Outward Bound was the first of several iconic recordings Dolphy contributed to in 1960, including Charles Mingus Presents Charles Mingus, Jazz Abstractions, a primary document of the Third Stream, and Ornette Coleman's Free Jazz. The latter two were recorded in a two-day period in addition to Dolphy's Far Cry, his first with Booker Little. Dolphy would experience similar concentrated periods that yielded enduring recordings in 1961. Between early May and early June, Dolphy played on George Russell's Ezz-thetics, and began what became a notorious collaboration with John Coltrane, joining the saxophonist's front line for Olé and writing charts for Africa/Brass. In mid-July to early August, Dolphy's quintet with Little made their historic stand at The Five Spot, followed by the making of Max Roach's Percussion Bitter Sweet.

Dolphy's extensive touring with Coltrane and the release of Coltrane at the Village Vanguard prompted virulent criticism beginning in late 1961 that culminated in a series of articles branding them "anti-jazz." While Coltrane and Dolphy acquitted themselves in an April 1962 Down Beat interview, the controversy arguably had a significant impact on Dolphy's career. Apart from Conversations, the 1963 album for the obscure FM imprint - the last issued in his lifetime - Dolphy would not get another date for a leading US jazz label until Out to Lunch in February 1964.

In his comprehensive 1966 Jazz Monthly article, "Eric Dolphy," Jack Cooke reported that the advance buzz about the Blue Note recording signaled a possible "new upward trend in Dolphy's recording career." This notion is supported by the substitution of Blue Note regular Hubbard and teenage phenom Anthony Williams for Woody Shaw and J.C. Moses of the Conversations quintet - by then, members Bobby Hutcherson and Richard Davis, with whom Dolphy had recorded the enduring duet version of "Alone Together," were also recording for the label.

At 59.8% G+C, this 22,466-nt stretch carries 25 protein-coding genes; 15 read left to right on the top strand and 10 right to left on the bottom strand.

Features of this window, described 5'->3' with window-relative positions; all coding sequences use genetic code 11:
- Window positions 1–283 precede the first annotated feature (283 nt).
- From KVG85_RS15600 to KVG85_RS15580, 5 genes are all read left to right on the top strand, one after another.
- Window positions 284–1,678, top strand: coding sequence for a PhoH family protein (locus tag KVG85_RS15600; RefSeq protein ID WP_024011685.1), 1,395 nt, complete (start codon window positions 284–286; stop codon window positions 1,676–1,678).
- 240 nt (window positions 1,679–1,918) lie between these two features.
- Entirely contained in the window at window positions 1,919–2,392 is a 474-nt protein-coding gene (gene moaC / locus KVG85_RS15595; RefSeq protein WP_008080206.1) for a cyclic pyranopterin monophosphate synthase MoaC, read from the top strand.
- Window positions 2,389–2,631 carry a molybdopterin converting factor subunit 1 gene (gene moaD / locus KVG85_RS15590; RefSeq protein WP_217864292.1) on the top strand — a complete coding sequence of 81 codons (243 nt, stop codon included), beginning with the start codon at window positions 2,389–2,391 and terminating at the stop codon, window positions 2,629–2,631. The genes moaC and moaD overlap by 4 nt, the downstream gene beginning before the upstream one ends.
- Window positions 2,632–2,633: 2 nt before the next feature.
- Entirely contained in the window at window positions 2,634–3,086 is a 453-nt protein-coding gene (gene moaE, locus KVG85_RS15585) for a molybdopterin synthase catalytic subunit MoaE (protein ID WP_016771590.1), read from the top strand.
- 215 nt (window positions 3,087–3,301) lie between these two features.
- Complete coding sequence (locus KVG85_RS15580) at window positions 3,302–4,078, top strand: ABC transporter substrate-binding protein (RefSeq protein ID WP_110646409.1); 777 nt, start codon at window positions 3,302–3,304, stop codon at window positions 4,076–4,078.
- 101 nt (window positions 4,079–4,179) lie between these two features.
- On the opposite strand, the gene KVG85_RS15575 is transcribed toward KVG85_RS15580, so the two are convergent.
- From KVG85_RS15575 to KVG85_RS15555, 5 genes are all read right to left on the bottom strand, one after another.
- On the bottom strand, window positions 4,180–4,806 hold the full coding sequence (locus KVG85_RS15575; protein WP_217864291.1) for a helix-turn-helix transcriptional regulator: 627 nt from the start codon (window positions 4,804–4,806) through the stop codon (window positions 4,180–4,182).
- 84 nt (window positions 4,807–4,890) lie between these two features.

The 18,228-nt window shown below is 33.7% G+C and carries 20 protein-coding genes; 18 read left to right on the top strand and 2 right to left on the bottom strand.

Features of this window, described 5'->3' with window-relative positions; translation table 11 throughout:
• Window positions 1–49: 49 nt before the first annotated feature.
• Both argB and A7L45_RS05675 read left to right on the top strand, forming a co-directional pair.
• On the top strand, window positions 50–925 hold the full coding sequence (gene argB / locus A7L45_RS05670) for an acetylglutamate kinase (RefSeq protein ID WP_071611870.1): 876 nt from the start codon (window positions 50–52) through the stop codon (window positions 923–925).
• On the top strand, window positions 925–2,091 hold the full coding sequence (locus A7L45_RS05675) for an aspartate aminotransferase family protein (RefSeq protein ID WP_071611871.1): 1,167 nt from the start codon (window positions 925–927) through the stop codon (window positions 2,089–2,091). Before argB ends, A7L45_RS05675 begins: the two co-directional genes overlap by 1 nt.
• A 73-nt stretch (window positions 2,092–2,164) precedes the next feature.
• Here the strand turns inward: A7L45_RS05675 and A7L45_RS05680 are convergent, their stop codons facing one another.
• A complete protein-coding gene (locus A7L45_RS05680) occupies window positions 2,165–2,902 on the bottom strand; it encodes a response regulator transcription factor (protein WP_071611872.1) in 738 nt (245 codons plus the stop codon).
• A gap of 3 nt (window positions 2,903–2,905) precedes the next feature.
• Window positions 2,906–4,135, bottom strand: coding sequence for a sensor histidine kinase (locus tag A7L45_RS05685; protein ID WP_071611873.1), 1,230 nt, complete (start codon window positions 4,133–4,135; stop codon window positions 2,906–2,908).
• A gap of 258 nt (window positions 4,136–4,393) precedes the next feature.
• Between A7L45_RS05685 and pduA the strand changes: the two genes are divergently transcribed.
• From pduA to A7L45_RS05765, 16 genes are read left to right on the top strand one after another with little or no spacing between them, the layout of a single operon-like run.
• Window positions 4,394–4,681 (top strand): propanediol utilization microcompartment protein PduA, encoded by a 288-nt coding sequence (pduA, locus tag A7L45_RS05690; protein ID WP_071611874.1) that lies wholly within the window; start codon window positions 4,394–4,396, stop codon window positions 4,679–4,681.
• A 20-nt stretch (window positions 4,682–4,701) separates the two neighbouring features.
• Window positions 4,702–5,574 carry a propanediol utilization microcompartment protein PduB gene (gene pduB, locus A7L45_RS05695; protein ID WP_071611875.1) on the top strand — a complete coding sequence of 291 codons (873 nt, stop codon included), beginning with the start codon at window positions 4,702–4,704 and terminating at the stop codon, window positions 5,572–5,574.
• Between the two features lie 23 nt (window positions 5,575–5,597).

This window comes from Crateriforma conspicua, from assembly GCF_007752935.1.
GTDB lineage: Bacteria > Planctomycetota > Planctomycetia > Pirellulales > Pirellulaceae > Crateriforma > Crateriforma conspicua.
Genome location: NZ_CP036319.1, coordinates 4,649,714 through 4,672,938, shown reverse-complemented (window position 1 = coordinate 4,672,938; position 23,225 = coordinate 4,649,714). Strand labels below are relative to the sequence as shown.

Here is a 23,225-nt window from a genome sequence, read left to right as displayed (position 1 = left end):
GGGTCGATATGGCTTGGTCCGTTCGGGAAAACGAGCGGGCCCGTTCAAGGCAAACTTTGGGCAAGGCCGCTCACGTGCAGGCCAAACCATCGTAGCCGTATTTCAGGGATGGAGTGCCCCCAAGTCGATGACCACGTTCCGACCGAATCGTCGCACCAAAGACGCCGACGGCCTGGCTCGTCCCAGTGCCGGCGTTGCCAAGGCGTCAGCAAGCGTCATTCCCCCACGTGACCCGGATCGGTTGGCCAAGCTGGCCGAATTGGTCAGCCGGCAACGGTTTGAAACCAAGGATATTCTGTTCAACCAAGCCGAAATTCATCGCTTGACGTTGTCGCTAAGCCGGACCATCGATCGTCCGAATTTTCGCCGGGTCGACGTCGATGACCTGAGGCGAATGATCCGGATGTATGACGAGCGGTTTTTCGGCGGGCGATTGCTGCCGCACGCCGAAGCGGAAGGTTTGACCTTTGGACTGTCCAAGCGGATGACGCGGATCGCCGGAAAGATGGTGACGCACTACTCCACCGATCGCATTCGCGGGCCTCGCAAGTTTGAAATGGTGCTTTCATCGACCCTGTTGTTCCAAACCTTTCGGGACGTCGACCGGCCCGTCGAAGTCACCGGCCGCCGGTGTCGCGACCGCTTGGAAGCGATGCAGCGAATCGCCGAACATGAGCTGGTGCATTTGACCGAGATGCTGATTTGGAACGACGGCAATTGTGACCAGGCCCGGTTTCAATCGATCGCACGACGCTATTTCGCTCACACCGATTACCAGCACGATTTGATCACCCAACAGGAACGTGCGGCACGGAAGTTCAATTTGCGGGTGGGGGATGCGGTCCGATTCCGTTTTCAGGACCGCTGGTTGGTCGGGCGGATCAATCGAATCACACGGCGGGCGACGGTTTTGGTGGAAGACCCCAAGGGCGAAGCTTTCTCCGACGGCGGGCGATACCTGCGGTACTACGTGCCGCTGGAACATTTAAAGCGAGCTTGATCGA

The album also benefited from Blue Note's knack for sequencing tracks into two flowing, complementary sides, which explains the album opening with the Monk-inspired "Hat and Beard," even though its jaunty mood was quickly atomized by Dolphy's squalling bass clarinet solo. Despite deeply shaded duet passages for bass clarinet and bass, "Something Sweet, Something Tender" approximated the hinge-like ballads that were a perennial feature on Blue Note A sides. Given its dedicatee - the flutist renowned for recording works like Varèse's "Density 21.5," which Dolphy performed at the Ojai Festival in 1962 - "Gazzelloni" is surprisingly boppish, ending the side with exuberant energy.

A presumably unintended consequence of the sequencing is that Dolphy's bass clarinet and flute were front-loaded on the A side, while his alto saxophone was relegated to the B side, where Blue Note also tended to place a session's longer performances. Cooke contended that the title piece and "Straight Up and Down" made the case that Dolphy could no longer be considered a transitional figure, that the harmonic freedom and rhythmic displacements of his music essentially placed him in a new context. This necessitated new approaches to interactivity within the ensemble, where lead and support roles merge and mingle. Dolphy had the right colleagues for this endeavor, as they constantly enhanced the music by communing in this middle ground.

The winding path between Outward Bound and Out to Lunch is easily explained, given the exigencies of a freelance musician blazing trails few were ready or equipped to follow. This is what led him to his fateful trip to Europe two months after making Out to Lunch. Had he returned after his projected one-year stay, married to Joyce Mordecai, Dolphy may well have picked up where he left off. But we will never know."-Bill Shoemaker, December 31, 2022